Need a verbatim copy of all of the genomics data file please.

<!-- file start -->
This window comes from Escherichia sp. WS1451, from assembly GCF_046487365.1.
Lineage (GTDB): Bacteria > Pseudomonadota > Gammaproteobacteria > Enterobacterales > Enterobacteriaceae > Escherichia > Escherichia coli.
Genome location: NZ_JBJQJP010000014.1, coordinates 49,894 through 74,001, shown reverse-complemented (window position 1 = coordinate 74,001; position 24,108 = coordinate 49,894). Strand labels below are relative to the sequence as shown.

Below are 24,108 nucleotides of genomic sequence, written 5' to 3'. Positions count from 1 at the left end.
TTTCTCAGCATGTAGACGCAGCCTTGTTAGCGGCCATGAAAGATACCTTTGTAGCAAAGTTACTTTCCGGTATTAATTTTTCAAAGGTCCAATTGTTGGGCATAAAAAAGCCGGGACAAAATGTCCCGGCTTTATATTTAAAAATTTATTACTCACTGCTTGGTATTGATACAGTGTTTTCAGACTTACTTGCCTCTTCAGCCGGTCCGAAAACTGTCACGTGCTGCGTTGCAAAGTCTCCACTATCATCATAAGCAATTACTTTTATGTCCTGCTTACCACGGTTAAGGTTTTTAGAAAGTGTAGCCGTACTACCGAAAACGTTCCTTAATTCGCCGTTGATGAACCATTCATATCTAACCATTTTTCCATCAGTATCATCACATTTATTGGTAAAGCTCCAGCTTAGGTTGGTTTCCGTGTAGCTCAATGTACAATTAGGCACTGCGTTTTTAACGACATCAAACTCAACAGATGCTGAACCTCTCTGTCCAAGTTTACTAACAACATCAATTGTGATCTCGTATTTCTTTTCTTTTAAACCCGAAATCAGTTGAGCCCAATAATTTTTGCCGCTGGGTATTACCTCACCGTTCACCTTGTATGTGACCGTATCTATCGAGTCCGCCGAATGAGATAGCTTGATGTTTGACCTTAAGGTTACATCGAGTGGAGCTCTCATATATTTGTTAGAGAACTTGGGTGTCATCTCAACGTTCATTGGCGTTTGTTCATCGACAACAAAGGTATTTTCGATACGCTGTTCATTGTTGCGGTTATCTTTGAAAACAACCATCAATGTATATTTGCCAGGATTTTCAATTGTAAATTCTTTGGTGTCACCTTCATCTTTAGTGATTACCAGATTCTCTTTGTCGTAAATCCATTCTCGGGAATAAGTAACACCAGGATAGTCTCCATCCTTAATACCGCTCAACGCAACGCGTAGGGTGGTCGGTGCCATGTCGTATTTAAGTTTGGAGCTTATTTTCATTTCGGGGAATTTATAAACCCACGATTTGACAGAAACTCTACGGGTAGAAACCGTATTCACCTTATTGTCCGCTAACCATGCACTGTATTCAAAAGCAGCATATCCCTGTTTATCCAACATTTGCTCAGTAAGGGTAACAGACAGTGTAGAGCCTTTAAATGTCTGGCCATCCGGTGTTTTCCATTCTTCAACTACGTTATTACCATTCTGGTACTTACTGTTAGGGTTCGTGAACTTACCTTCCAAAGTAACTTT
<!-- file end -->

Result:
This window comes from Escherichia sp. WS1451, from assembly GCF_046487365.1.
Lineage (GTDB): Bacteria > Pseudomonadota > Gammaproteobacteria > Enterobacterales > Enterobacteriaceae > Escherichia > Escherichia coli.
Genome location: NZ_JBJQJP010000014.1, coordinates 49,894 through 74,001, shown reverse-complemented (window position 1 = coordinate 74,001; position 24,108 = coordinate 49,894). Strand labels below are relative to the sequence as shown.

Below are 24,108 nucleotides of genomic sequence, written 5' to 3'. Positions count from 1 at the left end.
TTTCTCAGCATGTAGACGCAGCCTTGTTAGCGGCCATGAAAGATACCTTTGTAGCAAAGTTACTTTCCGGTATTAATTTTTCAAAGGTCCAATTGTTGGGCATAAAAAAGCCGGGACAAAATGTCCCGGCTTTATATTTAAAAATTTATTACTCACTGCTTGGTATTGATACAGTGTTTTCAGACTTACTTGCCTCTTCAGCCGGTCCGAAAACTGTCACGTGCTGCGTTGCAAAGTCTCCACTATCATCATAAGCAATTACTTTTATGTCCTGCTTACCACGGTTAAGGTTTTTAGAAAGTGTAGCCGTACTACCGAAAACGTTCCTTAATTCGCCGTTGATGAACCATTCATATCTAACCATTTTTCCATCAGTATCATCACATTTATTGGTAAAGCTCCAGCTTAGGTTGGTTTCCGTGTAGCTCAATGTACAATTAGGCACTGCGTTTTTAACGACATCAAACTCAACAGATGCTGAACCTCTCTGTCCAAGTTTACTAACAACATCAATTGTGATCTCGTATTTCTTTTCTTTTAAACCCGAAATCAGTTGAGCCCAATAATTTTTGCCGCTGGGTATTACCTCACCGTTCACCTTGTATGTGACCGTATCTATCGAGTCCGCCGAATGAGATAGCTTGATGTTTGACCTTAAGGTTACATCGAGTGGAGCTCTCATATATTTGTTAGAGAACTTGGGTGTCATCTCAACGTTCATTGGCGTTTGTTCATCGACAACAAAGGTATTTTCGATACGCTGTTCATTGTTGCGGTTATCTTTGAAAACAACCATCAATGTATATTTGCCAGGATTTTCAATTGTAAATTCTTTGGTGTCACCTTCATCTTTAGTGATTACCAGATTCTCTTTGTCGTAAATCCATTCTCGGGAATAAGTAACACCAGGATAGTCTCCATCCTTAATACCGCTCAACGCAACGCGTAGGGTGGTCGGTGCCATGTCGTATTTAAGTTTGGAGCTTATTTTCATTTCGGGGAATTTATAAACCCACGATTTGACAGAAACTCTACGGGTAGAAACCGTATTCACCTTATTGTCCGCTAACCATGCACTGTATTCAAAAGCAGCATATCCCTGTTTATCCAACATTTGCTCAGTAAGGGTAACAGACAGTGTAGAGCCTTTAAATGTCTGGCCATCCGGTGTTTTCCATTCTTCAACTACGTTATTACCATTCTGGTACTTACTGTTAGGGTTCGTGAACTTACCTTCCAAAGTAACTTT